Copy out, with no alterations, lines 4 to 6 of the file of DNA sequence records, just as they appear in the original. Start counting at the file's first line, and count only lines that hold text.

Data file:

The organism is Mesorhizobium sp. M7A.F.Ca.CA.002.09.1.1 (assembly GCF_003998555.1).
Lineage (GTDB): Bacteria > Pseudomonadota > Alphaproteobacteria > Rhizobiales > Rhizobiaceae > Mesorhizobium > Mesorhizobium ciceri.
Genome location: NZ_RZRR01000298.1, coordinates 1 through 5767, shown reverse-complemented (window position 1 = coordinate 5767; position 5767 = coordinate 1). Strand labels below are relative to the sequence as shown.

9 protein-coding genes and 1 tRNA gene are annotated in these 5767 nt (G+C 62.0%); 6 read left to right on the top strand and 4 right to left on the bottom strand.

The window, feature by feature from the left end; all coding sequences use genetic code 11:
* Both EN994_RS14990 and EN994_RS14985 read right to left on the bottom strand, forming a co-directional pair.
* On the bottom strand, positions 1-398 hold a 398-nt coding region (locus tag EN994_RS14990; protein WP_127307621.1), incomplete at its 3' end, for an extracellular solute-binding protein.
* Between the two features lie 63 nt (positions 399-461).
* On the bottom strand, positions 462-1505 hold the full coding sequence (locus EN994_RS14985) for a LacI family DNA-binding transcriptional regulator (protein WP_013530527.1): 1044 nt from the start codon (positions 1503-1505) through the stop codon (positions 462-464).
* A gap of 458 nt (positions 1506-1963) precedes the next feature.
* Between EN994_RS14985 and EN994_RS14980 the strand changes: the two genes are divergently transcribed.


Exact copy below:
9 protein-coding genes and 1 tRNA gene are annotated in these 5767 nt (G+C 62.0%); 6 read left to right on the top strand and 4 right to left on the bottom strand.

The window, feature by feature from the left end; all coding sequences use genetic code 11:
* Both EN994_RS14990 and EN994_RS14985 read right to left on the bottom strand, forming a co-directional pair.